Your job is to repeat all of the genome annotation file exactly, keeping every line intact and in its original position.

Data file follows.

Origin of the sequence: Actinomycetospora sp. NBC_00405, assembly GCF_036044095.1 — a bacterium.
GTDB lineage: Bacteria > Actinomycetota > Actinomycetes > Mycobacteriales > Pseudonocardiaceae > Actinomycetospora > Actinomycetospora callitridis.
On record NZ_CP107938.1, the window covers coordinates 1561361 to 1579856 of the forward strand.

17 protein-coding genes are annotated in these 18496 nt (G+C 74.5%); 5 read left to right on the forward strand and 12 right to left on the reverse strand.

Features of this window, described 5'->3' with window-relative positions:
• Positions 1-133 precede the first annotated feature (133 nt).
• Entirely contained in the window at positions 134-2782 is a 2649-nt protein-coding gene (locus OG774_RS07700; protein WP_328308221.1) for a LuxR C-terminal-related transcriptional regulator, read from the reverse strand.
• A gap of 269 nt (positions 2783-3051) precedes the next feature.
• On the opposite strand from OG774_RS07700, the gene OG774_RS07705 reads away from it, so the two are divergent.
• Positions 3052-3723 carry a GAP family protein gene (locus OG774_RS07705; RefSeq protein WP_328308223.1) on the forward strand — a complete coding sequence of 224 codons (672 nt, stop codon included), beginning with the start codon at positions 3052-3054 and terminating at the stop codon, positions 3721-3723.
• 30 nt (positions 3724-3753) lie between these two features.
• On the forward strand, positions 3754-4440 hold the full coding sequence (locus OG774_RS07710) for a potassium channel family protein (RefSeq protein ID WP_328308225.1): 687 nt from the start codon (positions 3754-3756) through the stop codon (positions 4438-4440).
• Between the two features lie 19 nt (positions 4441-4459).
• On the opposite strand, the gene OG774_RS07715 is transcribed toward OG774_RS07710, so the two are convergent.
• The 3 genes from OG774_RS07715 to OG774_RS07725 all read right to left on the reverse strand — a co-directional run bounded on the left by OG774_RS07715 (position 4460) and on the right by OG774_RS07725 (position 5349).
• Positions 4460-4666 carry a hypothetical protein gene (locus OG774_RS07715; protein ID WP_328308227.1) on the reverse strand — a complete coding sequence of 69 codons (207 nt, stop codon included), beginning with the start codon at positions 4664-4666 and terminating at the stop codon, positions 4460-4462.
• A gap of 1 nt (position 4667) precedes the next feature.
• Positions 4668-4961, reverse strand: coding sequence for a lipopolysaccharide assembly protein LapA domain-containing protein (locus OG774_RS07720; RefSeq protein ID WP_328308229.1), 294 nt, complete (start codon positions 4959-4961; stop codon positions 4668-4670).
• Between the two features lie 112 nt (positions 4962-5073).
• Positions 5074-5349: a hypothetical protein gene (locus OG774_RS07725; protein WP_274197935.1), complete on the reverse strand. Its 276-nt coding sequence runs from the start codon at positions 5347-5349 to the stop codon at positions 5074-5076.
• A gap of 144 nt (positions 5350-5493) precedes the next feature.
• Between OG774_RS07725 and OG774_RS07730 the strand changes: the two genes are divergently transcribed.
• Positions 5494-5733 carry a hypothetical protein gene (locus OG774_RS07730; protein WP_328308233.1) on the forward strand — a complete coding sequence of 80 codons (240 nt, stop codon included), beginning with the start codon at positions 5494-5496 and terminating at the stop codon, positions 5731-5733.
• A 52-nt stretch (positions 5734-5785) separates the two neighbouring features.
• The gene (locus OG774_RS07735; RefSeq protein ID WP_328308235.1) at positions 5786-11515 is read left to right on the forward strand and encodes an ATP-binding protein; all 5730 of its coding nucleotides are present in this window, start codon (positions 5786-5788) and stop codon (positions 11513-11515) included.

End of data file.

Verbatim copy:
Origin of the sequence: Actinomycetospora sp. NBC_00405, assembly GCF_036044095.1 — a bacterium.
GTDB lineage: Bacteria > Actinomycetota > Actinomycetes > Mycobacteriales > Pseudonocardiaceae > Actinomycetospora > Actinomycetospora callitridis.
On record NZ_CP107938.1, the window covers coordinates 1561361 to 1579856 of the forward strand.

17 protein-coding genes are annotated in these 18496 nt (G+C 74.5%); 5 read left to right on the forward strand and 12 right to left on the reverse strand.

Features of this window, described 5'->3' with window-relative positions:
• Positions 1-133 precede the first annotated feature (133 nt).
• Entirely contained in the window at positions 134-2782 is a 2649-nt protein-coding gene (locus OG774_RS07700; protein WP_328308221.1) for a LuxR C-terminal-related transcriptional regulator, read from the reverse strand.
• A gap of 269 nt (positions 2783-3051) precedes the next feature.
• On the opposite strand from OG774_RS07700, the gene OG774_RS07705 reads away from it, so the two are divergent.
• Positions 3052-3723 carry a GAP family protein gene (locus OG774_RS07705; RefSeq protein WP_328308223.1) on the forward strand — a complete coding sequence of 224 codons (672 nt, stop codon included), beginning with the start codon at positions 3052-3054 and terminating at the stop codon, positions 3721-3723.
• 30 nt (positions 3724-3753) lie between these two features.
• On the forward strand, positions 3754-4440 hold the full coding sequence (locus OG774_RS07710) for a potassium channel family protein (RefSeq protein ID WP_328308225.1): 687 nt from the start codon (positions 3754-3756) through the stop codon (positions 4438-4440).
• Between the two features lie 19 nt (positions 4441-4459).
• On the opposite strand, the gene OG774_RS07715 is transcribed toward OG774_RS07710, so the two are convergent.
• The 3 genes from OG774_RS07715 to OG774_RS07725 all read right to left on the reverse strand — a co-directional run bounded on the left by OG774_RS07715 (position 4460) and on the right by OG774_RS07725 (position 5349).
• Positions 4460-4666 carry a hypothetical protein gene (locus OG774_RS07715; protein ID WP_328308227.1) on the reverse strand — a complete coding sequence of 69 codons (207 nt, stop codon included), beginning with the start codon at positions 4664-4666 and terminating at the stop codon, positions 4460-4462.
• A gap of 1 nt (position 4667) precedes the next feature.
• Positions 4668-4961, reverse strand: coding sequence for a lipopolysaccharide assembly protein LapA domain-containing protein (locus OG774_RS07720; RefSeq protein ID WP_328308229.1), 294 nt, complete (start codon positions 4959-4961; stop codon positions 4668-4670).
• Between the two features lie 112 nt (positions 4962-5073).
• Positions 5074-5349: a hypothetical protein gene (locus OG774_RS07725; protein WP_274197935.1), complete on the reverse strand. Its 276-nt coding sequence runs from the start codon at positions 5347-5349 to the stop codon at positions 5074-5076.
• A gap of 144 nt (positions 5350-5493) precedes the next feature.
• Between OG774_RS07725 and OG774_RS07730 the strand changes: the two genes are divergently transcribed.
• Positions 5494-5733 carry a hypothetical protein gene (locus OG774_RS07730; protein WP_328308233.1) on the forward strand — a complete coding sequence of 80 codons (240 nt, stop codon included), beginning with the start codon at positions 5494-5496 and terminating at the stop codon, positions 5731-5733.
• A 52-nt stretch (positions 5734-5785) separates the two neighbouring features.
• The gene (locus OG774_RS07735; RefSeq protein ID WP_328308235.1) at positions 5786-11515 is read left to right on the forward strand and encodes an ATP-binding protein; all 5730 of its coding nucleotides are present in this window, start codon (positions 5786-5788) and stop codon (positions 11513-11515) included.